One of my friends at the local Hancock Fabric store once encouraged me to try a zipper fly, telling me it’s really not as hard as it seems. She was definitely right. It might seem convoluted and non-sensical the way the zipper goes in, but if I thought long and hard enough it kind of did make some sense enough to follow instructions according to the letter…and you know, it did work out! I had read through other directions for zipper fly insertion, but for some reason, even though Kwik-Sew’s flyer wasn’t picture heavy, I understood it this time. I will refer back to this pants pattern’s instruction sheet for the next zipper fly I sew.
Crouch inseam construction for hubby’s pants was different, as well. Each of the four sections was sewn separately. I can see that this would make it easy to adjust the fit, however adjusting was not needed for my guy fit in them as they were.
These pants were made really long – and I mean that in the extreme! Hubby is on the taller side of the norm, and, as it was I folded out 3 inches from the height at the pattern stage, with another 3 inches hemmed up after the pants were done. Anyone with a height that tall and a waist as skinny as the pattern’s proportion is not the norm, I believe. The un-altered pants leg length is the one curious part of the pattern.
Just like for the perfect knit wrap dress, keeping certain parts stable and preventing them from stretching was necessary for these 1971 pants. Firstly, I added stay tape netting strips into the seams around all the pockets. These spots are the primary place for the chance of being pulled out of shape from much use, but the last place you want that to happen. The stay tape didn’t add any bulk either.
The pattern called for interfacing the waistband, which leads me to talk about how these pants were made to accommodate his personal taste. I let hubby pick which weight he wanted, and he chose the lightweight over the medium. These pants needed a stable waist for them to stay up in place. Men don’t have hips like women, remember. Belts or braces (that is suspenders) seem to help them keep their pants from drooping. I might be the one doing the sewing, but I realize how things are different when sewing for someone else – my taste might not make someone else happy to wear as much as catering to the preferences of the wearer. Everyone has their own personal style that needs to be respected – what the ready-to-wear stores have to offer you doesn’t honor individuality.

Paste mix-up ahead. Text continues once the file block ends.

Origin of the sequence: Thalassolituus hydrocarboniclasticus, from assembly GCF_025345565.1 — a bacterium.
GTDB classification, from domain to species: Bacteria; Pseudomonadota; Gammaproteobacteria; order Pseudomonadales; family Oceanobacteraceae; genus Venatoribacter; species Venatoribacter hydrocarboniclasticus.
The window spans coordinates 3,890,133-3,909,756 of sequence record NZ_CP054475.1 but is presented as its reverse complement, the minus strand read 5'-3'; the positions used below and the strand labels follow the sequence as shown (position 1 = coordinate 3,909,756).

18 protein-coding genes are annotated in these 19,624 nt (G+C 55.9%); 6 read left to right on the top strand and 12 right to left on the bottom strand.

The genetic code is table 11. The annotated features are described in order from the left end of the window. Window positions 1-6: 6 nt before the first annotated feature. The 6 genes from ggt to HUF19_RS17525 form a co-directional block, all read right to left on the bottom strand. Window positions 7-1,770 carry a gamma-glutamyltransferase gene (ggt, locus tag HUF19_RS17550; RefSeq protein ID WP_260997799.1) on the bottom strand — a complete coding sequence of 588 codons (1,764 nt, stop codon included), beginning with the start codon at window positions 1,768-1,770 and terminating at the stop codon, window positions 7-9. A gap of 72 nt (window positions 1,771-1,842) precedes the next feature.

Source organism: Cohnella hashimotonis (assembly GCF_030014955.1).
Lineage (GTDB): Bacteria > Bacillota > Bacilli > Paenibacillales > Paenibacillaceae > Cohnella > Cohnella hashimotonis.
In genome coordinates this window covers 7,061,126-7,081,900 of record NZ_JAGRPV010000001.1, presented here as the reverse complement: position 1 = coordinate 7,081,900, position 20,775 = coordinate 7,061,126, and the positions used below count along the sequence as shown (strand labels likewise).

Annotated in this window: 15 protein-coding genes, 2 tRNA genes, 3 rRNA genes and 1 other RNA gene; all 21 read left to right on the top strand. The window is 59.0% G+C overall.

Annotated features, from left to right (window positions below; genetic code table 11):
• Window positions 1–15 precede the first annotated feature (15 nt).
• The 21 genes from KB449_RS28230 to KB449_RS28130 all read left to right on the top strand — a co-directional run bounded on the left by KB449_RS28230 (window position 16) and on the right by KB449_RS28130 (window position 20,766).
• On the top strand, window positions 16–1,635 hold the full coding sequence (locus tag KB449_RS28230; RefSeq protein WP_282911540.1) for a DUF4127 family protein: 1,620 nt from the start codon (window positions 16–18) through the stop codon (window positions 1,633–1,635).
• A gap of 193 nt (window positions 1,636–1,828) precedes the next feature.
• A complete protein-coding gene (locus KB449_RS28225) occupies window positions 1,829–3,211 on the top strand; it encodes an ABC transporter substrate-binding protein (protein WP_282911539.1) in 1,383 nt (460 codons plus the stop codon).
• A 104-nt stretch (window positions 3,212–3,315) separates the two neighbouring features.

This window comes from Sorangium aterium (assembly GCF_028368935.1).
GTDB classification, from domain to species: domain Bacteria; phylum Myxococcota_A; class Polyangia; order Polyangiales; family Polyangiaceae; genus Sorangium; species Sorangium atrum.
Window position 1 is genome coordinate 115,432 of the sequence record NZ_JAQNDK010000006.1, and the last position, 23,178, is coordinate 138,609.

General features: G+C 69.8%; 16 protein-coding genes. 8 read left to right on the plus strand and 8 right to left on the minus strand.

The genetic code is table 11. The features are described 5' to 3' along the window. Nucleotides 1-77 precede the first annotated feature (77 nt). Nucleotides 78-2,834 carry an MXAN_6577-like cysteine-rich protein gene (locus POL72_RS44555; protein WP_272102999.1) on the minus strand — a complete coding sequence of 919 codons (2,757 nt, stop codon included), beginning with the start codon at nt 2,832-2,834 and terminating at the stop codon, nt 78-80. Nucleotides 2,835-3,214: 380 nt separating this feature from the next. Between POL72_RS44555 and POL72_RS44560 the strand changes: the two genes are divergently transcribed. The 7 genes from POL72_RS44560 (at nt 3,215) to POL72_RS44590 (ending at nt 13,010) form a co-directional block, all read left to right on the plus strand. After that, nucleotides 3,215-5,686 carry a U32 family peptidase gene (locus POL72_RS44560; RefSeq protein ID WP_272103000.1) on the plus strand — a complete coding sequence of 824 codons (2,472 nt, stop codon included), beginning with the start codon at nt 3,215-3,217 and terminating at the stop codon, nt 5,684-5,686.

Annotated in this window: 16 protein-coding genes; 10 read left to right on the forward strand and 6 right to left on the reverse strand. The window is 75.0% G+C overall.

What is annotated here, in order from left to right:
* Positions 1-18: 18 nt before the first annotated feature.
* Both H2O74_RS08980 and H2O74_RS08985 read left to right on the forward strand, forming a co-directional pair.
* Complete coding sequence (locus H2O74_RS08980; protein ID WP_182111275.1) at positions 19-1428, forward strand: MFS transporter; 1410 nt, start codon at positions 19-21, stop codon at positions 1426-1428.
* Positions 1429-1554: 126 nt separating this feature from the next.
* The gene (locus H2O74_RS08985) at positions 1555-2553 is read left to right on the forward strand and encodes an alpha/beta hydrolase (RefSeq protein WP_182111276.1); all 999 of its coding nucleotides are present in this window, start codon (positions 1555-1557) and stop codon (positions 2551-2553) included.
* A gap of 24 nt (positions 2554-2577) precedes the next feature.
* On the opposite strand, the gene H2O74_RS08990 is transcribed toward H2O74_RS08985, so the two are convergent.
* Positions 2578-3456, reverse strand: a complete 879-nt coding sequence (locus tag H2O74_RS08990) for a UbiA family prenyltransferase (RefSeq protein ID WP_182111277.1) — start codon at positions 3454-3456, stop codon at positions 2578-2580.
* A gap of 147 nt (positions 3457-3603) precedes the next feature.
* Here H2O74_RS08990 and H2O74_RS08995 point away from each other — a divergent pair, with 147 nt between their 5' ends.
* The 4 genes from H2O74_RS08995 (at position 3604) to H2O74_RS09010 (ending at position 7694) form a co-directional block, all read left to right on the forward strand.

Thus, as much as I loved the clean and bold plain waistband on him, he really wanted to wear a belt on the trousers. Even an interfaced waistband wasn’t enough to keep them up…the bane of skinny men is droopy drawers, I suppose. To start, I made small ½ inch piping tubes, and stitching them flat (this was hard working with the denim, actually). Belt loops were sewn down in four places, at the two spots in the back where the darts (above the welt pockets) join into the waistband and at the two spots in the front where the pocket joins up to the waistband. So that the loops wouldn’t jar with the appearance of the waistband they were sewn down with the stitching flush horizontally with the stitching on the waistband. If he has to have belt loops, these aren’t too bad in my opinion – but he’s quite happy with them. That’s good.
Now that I’ve mastered pants for myself (see here and here), and now for my man, you might think I might rest with that…but no…I thrive on a challenge. I have a vintage corduroy and an old 1940’s pattern for some overall pants to make for our 3 year old son. Growing boys are their own sort of challenge! Look for his bottoms coming this winter. Pants sewn by me for the whole family!